Gallery, artists deal with headaches

— Only William S. Burroughs seemed untouched by the "insanity" of his exhibit's opening, a friend said.

It takes some nerve to deliberately mar a perfectly good painting, but according to artist Alison Van Pelt, her images of Williams S. Burroughs are better once they get a good thrashing.

"What I do is start with a classically constructed portrait on the canvas, then, basically, I destroy it," Van Pelt said.

Van Pelt, whose piece "William Burroughs" graces the cover of the "Ports of Entry" exhibition catalog, has a similar piece hanging in the show, "William S. Burroughs Paintings: 1987-1996," presented jointly by Santa Monica's Robert Berman and Track 16 galleries.

The painting, large, dark and done in oil, is the embodiment of Burroughs' Tangiers moniker -- "El Hombre Invisible" -- because you can only see the fleeting image from a distance.

However, at the opening, a couple of kids with big backpacks, a gallery no-no, smacked their bags into the $9,000 painting, leaving a series of small slashes toward the bottom of Van Pelt's creation.

"I can't believe it," Van Pelt said. "Why can't people be more careful? I think I can cover it up."

After the accident, gallery owner Robert Berman made sure such a misfortune wouldn't happen again by placing white theater tethers around the painting for the rest of the busy opening.

About the gallery

Berman, who has had galleries in and around Los Angeles for 15 years, settled into the trendy Bergamot Station in 1994. The station, once the hub for an ahead-of-its-time public trolley system in the 1940s, was rendered obsolete as the automobile came to dominate Southern California. The station reopened two years ago, and the fenced-in area is now occupied by more than 20 galleries.

The general recession in art sales, which has taken its toll for six years, according to locals, makes turnover common.

Berman represents artists such as Van Pelt and Bill Barminiski and also deals in secondary art. He said he did a show of Burroughs and Keith Haring collaborations in 1986 and welcomed the opportunity to hang another.

"William is one of the most important figures alive today," he said. "He is an American icon, a philosopher and an all-encompassing, total artist who we are lucky enough to have work from."

The day before the public opening, Berman hosted a walk through for Burroughs that brought Allen Ginsberg, John Giorno, Van Pelt, David Bradshaw and a throng of photographers, who shoved their way close to Burroughs as he dutifully signed an imposing stack of catalogs for the exhibit.

The catalog, called "concrete and buckshot," features one of the last texts written by longtime Burroughs friend Timothy Leary: "I love his no nonsense right for the jugular! Shot guns are so mean yet Burroughs turns them into toys."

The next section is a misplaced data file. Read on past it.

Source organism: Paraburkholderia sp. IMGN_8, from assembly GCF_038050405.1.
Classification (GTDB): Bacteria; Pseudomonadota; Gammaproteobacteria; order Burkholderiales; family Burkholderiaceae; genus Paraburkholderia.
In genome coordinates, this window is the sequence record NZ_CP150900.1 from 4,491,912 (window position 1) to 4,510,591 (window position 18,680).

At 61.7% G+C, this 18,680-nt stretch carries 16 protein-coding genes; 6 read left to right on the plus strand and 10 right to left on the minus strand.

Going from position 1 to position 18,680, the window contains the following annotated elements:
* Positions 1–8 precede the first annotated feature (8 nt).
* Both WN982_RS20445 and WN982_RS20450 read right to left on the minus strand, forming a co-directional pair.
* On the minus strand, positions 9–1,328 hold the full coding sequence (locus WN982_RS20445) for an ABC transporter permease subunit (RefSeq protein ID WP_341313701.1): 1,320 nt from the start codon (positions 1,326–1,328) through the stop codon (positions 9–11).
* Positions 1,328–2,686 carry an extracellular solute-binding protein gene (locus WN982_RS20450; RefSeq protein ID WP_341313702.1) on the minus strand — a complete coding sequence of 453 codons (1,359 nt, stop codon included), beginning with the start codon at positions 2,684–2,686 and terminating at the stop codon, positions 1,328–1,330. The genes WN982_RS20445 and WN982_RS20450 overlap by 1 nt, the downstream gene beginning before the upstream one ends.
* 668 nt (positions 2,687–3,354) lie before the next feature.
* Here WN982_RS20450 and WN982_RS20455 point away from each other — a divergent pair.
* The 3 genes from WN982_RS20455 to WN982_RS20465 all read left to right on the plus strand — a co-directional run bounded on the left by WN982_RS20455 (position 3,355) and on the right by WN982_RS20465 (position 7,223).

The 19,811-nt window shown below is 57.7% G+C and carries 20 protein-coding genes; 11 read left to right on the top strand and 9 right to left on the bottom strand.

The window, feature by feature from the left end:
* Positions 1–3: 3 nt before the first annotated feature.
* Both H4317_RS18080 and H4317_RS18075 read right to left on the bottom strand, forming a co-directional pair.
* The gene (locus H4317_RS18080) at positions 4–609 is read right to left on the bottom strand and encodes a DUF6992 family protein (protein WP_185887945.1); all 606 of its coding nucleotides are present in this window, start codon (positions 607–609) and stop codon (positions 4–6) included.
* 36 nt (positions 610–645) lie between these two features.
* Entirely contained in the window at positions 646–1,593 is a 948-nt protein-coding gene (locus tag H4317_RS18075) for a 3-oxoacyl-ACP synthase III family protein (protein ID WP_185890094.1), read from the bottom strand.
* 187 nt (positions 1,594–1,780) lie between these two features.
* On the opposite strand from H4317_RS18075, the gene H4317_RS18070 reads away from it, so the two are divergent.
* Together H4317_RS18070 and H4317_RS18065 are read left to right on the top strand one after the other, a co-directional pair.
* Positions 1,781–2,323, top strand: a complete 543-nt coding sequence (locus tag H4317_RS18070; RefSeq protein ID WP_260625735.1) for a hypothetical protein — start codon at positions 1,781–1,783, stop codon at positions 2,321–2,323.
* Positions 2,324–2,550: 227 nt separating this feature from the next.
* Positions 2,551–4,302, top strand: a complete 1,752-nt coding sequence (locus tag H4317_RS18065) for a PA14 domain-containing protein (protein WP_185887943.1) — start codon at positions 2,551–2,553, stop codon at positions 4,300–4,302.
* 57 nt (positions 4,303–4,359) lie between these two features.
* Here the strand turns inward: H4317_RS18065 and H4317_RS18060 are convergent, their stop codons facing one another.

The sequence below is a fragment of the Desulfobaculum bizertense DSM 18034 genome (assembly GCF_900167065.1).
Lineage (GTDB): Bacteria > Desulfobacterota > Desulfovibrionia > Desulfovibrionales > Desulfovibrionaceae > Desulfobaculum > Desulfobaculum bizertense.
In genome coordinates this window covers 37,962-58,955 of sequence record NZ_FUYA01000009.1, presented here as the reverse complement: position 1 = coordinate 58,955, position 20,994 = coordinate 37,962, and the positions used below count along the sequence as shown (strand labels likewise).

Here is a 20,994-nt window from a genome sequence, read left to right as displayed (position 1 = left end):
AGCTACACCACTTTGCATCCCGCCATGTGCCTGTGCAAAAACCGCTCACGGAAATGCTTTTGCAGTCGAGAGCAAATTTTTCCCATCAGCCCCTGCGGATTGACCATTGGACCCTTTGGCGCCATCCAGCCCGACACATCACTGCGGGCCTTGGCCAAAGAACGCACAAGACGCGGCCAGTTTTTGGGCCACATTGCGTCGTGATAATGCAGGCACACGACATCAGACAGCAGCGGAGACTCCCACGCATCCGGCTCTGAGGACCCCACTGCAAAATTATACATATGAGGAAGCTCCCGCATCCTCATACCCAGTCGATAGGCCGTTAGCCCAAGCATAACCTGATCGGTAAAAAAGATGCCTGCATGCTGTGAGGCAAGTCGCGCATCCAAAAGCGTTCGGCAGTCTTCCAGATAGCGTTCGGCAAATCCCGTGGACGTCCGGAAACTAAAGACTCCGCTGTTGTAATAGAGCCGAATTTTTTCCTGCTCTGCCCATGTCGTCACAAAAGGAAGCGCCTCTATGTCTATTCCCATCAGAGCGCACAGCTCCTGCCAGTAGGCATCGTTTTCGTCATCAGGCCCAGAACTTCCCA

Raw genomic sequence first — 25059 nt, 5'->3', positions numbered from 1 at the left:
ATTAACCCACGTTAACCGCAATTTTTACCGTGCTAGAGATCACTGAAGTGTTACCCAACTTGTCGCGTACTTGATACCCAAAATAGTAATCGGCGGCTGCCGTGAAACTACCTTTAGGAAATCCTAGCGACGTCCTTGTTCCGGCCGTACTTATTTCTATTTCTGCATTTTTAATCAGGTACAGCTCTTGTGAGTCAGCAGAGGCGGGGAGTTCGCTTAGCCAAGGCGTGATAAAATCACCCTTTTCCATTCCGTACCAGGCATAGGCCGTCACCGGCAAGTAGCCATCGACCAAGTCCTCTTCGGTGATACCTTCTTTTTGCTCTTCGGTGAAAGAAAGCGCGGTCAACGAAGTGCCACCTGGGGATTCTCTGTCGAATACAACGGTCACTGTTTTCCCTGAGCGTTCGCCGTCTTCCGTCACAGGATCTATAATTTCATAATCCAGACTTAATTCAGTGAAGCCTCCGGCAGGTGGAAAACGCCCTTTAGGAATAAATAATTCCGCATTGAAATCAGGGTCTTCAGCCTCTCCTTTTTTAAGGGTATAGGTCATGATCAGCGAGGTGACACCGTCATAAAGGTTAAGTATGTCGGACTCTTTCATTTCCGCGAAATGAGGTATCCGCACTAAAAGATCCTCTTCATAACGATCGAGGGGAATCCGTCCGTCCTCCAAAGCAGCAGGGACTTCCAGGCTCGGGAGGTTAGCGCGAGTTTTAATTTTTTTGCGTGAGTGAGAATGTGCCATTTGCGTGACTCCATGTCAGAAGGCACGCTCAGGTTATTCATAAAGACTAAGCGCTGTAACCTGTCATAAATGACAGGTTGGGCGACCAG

Berman said the walk-through was supposed to be an intimate gathering, but it just didn't turn out that way.

"It was a bit overwhelming, and it became a bit of a circus," he said. "But despite all the attention and all the photographers, whenever I could get a word in edgewise, I had William's total attention. Most people, of any age, would have cracked. He not only maintained but enjoyed himself in all of that insanity."

Devoted fans

If the private walk-through was a circus, then the public reception was a zoo, with the prospective buyers rubbing shoulders with the terminally hip coastal crowd, who make gallery openings the main source for free drinks and finger food. They packed into the Beat Bar, set up in a back room of the gallery to witness campy reincarnations of poetry reading and a bicycle horn-blowing musical interlude by Carlos Fontana.

While perusing the exhibition price list, one fedora-clad young man walked up to a reporter and asked, "Is he here?"

"Who?"

"Burroughs, of course."

"No, he was here yesterday."

"OK, I am going to kill myself now."

And, in a wicked fulfillment of an enduring L.A. stereotype, the man working behind the Beat Bar kept telling patrons that he was going to start filming his movie in the next few weeks. Best line overheard: "I would introduce you, but, you know."

Berman, who was scurrying around making sure the reception kept running smoothly while meeting privately with people ready to buy, said he was pleased with the opening but more satisfied to be representing Burroughs.

"The lines in his paintings are very strong and pure in the same vein as the abstract expressionists -- and much of his art generates that type of brilliance," he said. "His work looks at you straight on and is completely coherent."

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